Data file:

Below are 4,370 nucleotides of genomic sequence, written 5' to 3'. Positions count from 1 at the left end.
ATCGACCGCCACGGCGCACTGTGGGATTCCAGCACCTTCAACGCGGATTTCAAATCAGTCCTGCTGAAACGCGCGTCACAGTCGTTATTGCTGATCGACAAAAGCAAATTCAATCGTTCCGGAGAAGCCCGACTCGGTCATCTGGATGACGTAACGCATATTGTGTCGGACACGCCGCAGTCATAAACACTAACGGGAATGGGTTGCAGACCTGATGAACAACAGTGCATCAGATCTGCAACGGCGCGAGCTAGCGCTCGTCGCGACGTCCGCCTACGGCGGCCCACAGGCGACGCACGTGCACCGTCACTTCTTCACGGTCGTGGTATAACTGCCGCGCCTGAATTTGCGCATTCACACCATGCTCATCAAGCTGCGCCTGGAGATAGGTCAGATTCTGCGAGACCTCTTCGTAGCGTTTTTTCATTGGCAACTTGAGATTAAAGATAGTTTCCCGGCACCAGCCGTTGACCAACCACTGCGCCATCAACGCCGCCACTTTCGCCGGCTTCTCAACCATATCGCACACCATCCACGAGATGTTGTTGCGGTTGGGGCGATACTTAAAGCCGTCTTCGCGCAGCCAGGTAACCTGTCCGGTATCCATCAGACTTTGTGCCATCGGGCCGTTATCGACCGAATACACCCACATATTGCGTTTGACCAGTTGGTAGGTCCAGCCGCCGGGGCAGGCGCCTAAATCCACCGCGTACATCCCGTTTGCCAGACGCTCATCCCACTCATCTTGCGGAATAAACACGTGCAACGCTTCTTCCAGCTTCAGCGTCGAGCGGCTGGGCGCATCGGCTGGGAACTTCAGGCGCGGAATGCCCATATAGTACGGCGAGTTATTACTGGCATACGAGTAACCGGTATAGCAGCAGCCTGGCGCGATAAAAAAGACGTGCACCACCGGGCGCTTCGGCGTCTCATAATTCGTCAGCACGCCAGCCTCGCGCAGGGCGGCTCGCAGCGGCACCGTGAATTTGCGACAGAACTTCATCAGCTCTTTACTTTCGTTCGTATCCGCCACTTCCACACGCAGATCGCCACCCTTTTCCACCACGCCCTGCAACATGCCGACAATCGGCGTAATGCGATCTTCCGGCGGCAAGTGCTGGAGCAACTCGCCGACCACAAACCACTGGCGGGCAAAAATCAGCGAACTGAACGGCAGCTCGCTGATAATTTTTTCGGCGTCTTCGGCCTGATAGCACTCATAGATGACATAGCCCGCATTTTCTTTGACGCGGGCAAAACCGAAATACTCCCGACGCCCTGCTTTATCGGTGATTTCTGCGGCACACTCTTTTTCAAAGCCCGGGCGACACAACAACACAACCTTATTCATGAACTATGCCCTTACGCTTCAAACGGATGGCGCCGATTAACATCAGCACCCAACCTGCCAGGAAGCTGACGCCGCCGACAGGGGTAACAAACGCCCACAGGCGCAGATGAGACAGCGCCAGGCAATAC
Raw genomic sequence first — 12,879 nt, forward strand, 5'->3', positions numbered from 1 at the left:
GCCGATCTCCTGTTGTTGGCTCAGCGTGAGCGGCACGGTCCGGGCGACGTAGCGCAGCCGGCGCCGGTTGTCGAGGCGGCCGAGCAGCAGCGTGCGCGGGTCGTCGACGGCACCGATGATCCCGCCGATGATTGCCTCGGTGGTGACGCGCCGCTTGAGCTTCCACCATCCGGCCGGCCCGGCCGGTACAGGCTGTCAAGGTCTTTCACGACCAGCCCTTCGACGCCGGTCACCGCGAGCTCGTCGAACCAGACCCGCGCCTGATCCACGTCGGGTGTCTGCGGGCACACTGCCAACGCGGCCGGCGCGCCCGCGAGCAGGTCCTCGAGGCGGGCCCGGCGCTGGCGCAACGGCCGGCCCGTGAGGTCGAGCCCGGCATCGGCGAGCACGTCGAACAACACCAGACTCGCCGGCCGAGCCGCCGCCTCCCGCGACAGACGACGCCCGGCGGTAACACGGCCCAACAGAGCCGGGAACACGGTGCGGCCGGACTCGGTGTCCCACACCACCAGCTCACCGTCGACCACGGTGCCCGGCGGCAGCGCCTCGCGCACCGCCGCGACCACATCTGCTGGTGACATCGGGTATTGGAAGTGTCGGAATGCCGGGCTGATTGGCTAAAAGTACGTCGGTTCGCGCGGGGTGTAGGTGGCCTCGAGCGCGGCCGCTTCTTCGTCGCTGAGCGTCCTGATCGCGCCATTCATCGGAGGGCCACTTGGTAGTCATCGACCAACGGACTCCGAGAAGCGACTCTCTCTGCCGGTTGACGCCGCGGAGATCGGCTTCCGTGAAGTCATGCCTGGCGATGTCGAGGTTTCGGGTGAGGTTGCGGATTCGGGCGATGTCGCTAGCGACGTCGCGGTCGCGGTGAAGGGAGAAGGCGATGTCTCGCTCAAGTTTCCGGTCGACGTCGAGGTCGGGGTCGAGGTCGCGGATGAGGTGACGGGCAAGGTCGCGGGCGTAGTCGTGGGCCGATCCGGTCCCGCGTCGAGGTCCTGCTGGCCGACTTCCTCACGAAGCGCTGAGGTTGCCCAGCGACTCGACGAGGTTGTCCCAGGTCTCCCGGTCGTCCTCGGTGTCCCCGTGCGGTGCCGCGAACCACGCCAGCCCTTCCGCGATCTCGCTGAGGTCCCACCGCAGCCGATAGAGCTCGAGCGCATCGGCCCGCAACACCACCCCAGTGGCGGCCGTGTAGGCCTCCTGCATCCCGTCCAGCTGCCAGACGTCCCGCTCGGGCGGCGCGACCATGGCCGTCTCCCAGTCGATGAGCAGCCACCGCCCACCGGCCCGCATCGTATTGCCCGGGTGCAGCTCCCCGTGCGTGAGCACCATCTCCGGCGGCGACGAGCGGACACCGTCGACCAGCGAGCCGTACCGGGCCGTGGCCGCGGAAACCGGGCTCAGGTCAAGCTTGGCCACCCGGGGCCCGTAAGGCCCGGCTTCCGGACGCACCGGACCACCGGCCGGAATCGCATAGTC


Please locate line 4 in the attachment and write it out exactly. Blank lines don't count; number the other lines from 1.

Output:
GCCGATCTCCTGTTGTTGGCTCAGCGTGAGCGGCACGGTCCGGGCGACGTAGCGCAGCCGGCGCCGGTTGTCGAGGCGGCCGAGCAGCAGCGTGCGCGGGTCGTCGACGGCACCGATGATCCCGCCGATGATTGCCTCGGTGGTGACGCGCCGCTTGAGCTTCCACCATCCGGCCGGCCCGGCCGGTACAGGCTGTCAAGGTCTTTCACGACCAGCCCTTCGACGCCGGTCACCGCGAGCTCGTCGAACCAGACCCGCGCCTGATCCACGTCGGGTGTCTGCGGGCACACTGCCAACGCGGCCGGCGCGCCCGCGAGCAGGTCCTCGAGGCGGGCCCGGCGCTGGCGCAACGGCCGGCCCGTGAGGTCGAGCCCGGCATCGGCGAGCACGTCGAACAACACCAGACTCGCCGGCCGAGCCGCCGCCTCCCGCGACAGACGACGCCCGGCGGTAACACGGCCCAACAGAGCCGGGAACACGGTGCGGCCGGACTCGGTGTCCCACACCACCAGCTCACCGTCGACCACGGTGCCCGGCGGCAGCGCCTCGCGCACCGCCGCGACCACATCTGCTGGTGACATCGGGTATTGGAAGTGTCGGAATGCCGGGCTGATTGGCTAAAAGTACGTCGGTTCGCGCGGGGTGTAGGTGGCCTCGAGCGCGGCCGCTTCTTCGTCGCTGAGCGTCCTGATCGCGCCATTCATCGGAGGGCCACTTGGTAGTCATCGACCAACGGACTCCGAGAAGCGACTCTCTCTGCCGGTTGACGCCGCGGAGATCGGCTTCCGTGAAGTCATGCCTGGCGATGTCGAGGTTTCGGGTGAGGTTGCGGATTCGGGCGATGTCGCTAGCGACGTCGCGGTCGCGGTGAAGGGAGAAGGCGATGTCTCGCTCAAGTTTCCGGTCGACGTCGAGGTCGGGGTCGAGGTCGCGGATGAGGTGACGGGCAAGGTCGCGGGCGTAGTCGTGGGCCGATCCGGTCCCGCGTCGAGGTCCTGCTGGCCGACTTCCTCACGAAGCGCTGAGGTTGCCCAGCGACTCGACGAGGTTGTCCCAGGTCTCCCGGTCGTCCTCGGTGTCCCCGTGCGGTGCCGCGAACCACGCCAGCCCTTCCGCGATCTCGCTGAGGTCCCACCGCAGCCGATAGAGCTCGAGCGCATCGGCCCGCAACACCACCCCAGTGGCGGCCGTGTAGGCCTCCTGCATCCCGTCCAGCTGCCAGACGTCCCGCTCGGGCGGCGCGACCATGGCCGTCTCCCAGTCGATGAGCAGCCACCGCCCACCGGCCCGCATCGTATTGCCCGGGTGCAGCTCCCCGTGCGTGAGCACCATCTCCGGCGGCGACGAGCGGACACCGTCGACCAGCGAGCCGTACCGGGCCGTGGCCGCGGAAACCGGGCTCAGGTCAAGCTTGGCCACCCGGGGCCCGTAAGGCCCGGCTTCCGGACGCACCGGACCACCGGCCGGAATCGCATAGTC